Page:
Gooby
by Phil Boatwright

Animated children’s tale stars David James Elliott, Eugene Levy, and Robbie Coltrane as the voice of Gooby.

FILM SYNOPSIS: A boy (Matthew Knight) is terrified about moving into the family’s new house. He’s convinced it’s filled with space aliens out to get him. In response to his longing for someone to save him, Gooby, a stuffed toy comes to life as a big, lovable, scruffy creature who may be more frightened of the world than the boy. The two new pals embark on adventures, while hiding Gooby from the housekeeper.

PREVIEW REVIEW: Kids are mesmerized by the likes of TV’s Dora the Explorer and that purple dinosaur named Barney that simply annoy us old folks. But those television shows are designed to teach little ones. In their way, they help little ones understand a bigger world. So, in a way, they are smart children’s programming. Gooby isn’t. It’s peopled by the most blah of characters, including an unlikable kid who doesn’t want to move into a new house. Understand, this isn’t Dracula’s castle his parents have just bought. It’s their dream home, a beautiful house that contains a room for their son with all the amenities, including a private bathroom, TV set and telephone. He’s selfish and a bit of a wimp. He’s a blah moppet. And Gooby isn’t much better. Lacking any originality in design, his face, like a stuffed toy, can’t move, and his eyes are lifeless. He’s more a ‘50s TV kiddie show sidekick than a Spielberg E.T. It’s a guy in a giant stuffed bear suit. Okay, they have a limited budget. I get it. But in the beginning, so did the creators of the Muppets, yet they were funny and cuddly. These two aren’t.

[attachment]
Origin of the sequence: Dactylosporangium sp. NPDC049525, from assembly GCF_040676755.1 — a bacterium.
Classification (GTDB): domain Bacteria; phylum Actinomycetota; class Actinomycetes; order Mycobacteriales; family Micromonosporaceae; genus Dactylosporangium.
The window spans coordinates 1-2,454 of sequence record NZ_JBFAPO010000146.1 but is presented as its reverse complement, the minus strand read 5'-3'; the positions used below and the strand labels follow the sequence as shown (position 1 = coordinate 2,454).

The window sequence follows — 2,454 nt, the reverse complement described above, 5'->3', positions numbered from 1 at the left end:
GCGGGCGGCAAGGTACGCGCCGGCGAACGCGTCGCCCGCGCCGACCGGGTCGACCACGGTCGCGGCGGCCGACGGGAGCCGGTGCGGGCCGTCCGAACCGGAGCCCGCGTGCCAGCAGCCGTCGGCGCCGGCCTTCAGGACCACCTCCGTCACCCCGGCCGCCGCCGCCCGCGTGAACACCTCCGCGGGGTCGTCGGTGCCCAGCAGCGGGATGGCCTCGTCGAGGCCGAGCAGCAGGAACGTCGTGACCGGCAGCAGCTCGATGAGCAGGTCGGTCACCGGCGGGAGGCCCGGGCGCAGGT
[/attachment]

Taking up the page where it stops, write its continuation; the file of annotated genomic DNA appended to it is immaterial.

And don’t even get me started on the insipid, bland, one-dimensional adults who seem to serve no further purpose other than to give us a break from the lame antics of the story’s preteen protagonist and his goofy man-bear. I said, don’t get me started.

Not yet rated, it is scheduled for a limited theatrical run in April, then onto the video store circuit.

DVD Alternatives: Charlotte’s Web. (2006). (For little ones – and their parents) What an incredible story, completely involving, yet loaded with life lessons for children and reminders for adults. Based on E. B. White’s classic about a spider who befriends a shy piglet, this is a classic – not just one of the best family films of 2006, but of ever. Rated G (there are a few comically perilous situations for the Rat, and there’s the threat that Wilber will be turned into bacon by summer’s end, but the filmmakers managed to tell an involving story without graphic or excessive violence; and although it is a witty, heartwarming story, there are a few flatulence jokes, as well as a few other crudities sprinkled throughout).

The Winslow Boy (1999). (Rate G, but contains mature subject matter) Nigel Hawthorne, Rebecca Pidgeon. Writer/director David Mamet (best known for his salty dialogue in most productions) has sensitively adapted Terence Rattigan's play about a barrister defending a youth accused of school theft. Genteel look at a father's determination to see justice done. A superb screenplay by Mr. Mamet, proving a story can be told without bombarding the viewer with profane and offensive material.